He’s recently played a Russian prince in War and Peace and can currently be seen as a vicar in Grantchester, but here Norton is Peter, a slightly strange, seemingly gentle Gulf War veteran who isn’t the axe-murderer 44 year-old waitress Agnes momentarily fears he might be when he turns up with her lesbian friend. He isn’t exactly your run of the mill pickup either, but she’s lonely, often high on booze and coke and he just might offer some protection from her violent, recently released ex-con ex (Alec Newman).
Soon though, he’s being bitten by tiny aphid-like bugs – and so is she. But are they real or are they the product of a disturbed mind rather than the consequence of an army experiment?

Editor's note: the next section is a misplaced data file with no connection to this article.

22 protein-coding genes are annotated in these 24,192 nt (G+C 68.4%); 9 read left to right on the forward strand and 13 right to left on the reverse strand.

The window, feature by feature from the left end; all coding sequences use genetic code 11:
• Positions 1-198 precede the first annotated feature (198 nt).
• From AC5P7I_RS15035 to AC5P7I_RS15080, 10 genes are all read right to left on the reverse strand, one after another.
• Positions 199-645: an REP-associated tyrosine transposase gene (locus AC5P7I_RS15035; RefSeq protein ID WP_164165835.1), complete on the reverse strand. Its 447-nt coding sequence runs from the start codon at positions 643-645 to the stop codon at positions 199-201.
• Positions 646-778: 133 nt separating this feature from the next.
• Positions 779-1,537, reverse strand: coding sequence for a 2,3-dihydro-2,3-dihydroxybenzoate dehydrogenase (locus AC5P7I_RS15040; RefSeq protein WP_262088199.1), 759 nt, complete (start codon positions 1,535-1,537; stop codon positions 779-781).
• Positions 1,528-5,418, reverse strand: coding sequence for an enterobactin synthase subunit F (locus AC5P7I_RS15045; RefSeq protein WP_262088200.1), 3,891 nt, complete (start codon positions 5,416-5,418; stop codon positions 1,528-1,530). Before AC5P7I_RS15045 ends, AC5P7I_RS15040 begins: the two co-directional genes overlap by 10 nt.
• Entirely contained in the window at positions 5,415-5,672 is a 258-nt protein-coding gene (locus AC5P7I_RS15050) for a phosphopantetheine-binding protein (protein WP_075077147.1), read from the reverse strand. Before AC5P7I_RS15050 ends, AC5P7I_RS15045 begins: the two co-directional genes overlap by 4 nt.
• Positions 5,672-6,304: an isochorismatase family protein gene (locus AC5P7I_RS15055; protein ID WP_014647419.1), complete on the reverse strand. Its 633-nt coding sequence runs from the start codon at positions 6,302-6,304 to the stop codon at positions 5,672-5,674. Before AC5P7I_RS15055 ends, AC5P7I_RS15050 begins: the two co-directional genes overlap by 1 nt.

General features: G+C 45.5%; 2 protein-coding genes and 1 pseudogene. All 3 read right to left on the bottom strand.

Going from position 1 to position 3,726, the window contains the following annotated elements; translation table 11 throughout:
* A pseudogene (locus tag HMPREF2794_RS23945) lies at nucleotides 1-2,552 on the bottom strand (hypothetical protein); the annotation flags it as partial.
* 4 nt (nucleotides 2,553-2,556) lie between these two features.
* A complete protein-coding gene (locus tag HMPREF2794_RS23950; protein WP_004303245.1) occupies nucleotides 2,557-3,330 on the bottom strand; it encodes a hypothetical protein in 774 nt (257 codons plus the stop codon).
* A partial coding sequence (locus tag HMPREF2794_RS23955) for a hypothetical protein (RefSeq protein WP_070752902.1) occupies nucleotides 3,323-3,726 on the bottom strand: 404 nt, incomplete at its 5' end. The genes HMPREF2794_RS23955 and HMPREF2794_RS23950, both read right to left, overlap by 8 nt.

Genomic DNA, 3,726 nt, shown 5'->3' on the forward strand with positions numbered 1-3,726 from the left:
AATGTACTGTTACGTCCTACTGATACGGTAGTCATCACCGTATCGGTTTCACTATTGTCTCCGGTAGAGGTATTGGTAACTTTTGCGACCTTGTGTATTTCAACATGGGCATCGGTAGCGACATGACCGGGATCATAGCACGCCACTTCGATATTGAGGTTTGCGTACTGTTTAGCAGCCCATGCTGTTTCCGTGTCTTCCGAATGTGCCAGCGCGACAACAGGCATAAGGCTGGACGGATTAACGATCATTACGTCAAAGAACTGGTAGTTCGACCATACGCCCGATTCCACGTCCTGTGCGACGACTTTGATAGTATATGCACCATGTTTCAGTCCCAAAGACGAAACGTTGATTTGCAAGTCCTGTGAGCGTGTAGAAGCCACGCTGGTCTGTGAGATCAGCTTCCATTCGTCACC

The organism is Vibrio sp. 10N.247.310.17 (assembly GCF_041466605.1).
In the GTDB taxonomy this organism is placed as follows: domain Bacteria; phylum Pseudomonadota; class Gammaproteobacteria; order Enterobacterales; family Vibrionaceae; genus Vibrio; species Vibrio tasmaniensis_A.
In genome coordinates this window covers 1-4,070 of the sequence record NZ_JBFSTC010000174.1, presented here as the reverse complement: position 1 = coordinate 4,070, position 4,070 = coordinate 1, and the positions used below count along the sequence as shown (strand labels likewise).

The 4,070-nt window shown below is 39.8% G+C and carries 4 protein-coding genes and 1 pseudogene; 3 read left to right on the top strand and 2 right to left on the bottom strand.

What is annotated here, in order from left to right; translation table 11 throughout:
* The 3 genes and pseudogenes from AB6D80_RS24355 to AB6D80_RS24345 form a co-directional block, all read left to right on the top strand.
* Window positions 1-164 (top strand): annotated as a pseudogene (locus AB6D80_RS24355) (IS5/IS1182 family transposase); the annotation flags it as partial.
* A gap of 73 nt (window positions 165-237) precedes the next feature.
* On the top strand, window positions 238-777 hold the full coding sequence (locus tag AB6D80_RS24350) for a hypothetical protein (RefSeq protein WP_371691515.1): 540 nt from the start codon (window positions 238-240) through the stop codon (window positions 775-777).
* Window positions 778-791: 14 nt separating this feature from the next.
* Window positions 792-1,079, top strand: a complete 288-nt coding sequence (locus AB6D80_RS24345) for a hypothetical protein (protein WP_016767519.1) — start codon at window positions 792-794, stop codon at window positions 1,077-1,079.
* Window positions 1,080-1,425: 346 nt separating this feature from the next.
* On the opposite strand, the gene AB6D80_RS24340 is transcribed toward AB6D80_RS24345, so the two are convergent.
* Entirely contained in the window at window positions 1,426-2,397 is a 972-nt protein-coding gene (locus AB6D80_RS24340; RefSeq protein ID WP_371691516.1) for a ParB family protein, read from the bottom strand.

photo credit: Simon Annand
This really isn’t one for the faint-hearted as their bodies become covered in sores and Peter resorts to a pair of pliers to wrench out his own suspect tooth. But the intensity of the performances draws you in – with Kate Fleetwood’s vulnerable, susceptible Agnes still damaged by the disappearance of her young son a decade ago and Norton disintegrating in a growing maelstrom of persuasive paranoia in this appropriately claustrophobic space.
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